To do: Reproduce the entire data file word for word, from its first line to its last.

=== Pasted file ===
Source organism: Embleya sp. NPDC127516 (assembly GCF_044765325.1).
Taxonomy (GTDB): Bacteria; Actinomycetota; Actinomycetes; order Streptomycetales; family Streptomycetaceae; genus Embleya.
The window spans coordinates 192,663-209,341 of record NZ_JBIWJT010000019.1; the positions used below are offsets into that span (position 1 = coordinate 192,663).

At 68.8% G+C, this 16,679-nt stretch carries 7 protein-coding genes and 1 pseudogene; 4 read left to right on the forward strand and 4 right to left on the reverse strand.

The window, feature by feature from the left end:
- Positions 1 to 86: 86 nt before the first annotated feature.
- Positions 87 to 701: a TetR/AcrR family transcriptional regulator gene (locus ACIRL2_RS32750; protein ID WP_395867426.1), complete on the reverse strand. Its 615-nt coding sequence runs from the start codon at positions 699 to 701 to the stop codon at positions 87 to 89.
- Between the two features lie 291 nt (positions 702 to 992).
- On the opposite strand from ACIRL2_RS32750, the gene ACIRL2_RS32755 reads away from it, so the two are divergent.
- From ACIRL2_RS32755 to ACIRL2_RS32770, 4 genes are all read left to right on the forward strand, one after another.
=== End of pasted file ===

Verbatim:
Source organism: Embleya sp. NPDC127516 (assembly GCF_044765325.1).
Taxonomy (GTDB): Bacteria; Actinomycetota; Actinomycetes; order Streptomycetales; family Streptomycetaceae; genus Embleya.
The window spans coordinates 192,663-209,341 of record NZ_JBIWJT010000019.1; the positions used below are offsets into that span (position 1 = coordinate 192,663).

At 68.8% G+C, this 16,679-nt stretch carries 7 protein-coding genes and 1 pseudogene; 4 read left to right on the forward strand and 4 right to left on the reverse strand.

The window, feature by feature from the left end:
- Positions 1 to 86: 86 nt before the first annotated feature.
- Positions 87 to 701: a TetR/AcrR family transcriptional regulator gene (locus ACIRL2_RS32750; protein ID WP_395867426.1), complete on the reverse strand. Its 615-nt coding sequence runs from the start codon at positions 699 to 701 to the stop codon at positions 87 to 89.
- Between the two features lie 291 nt (positions 702 to 992).
- On the opposite strand from ACIRL2_RS32750, the gene ACIRL2_RS32755 reads away from it, so the two are divergent.
- From ACIRL2_RS32755 to ACIRL2_RS32770, 4 genes are all read left to right on the forward strand, one after another.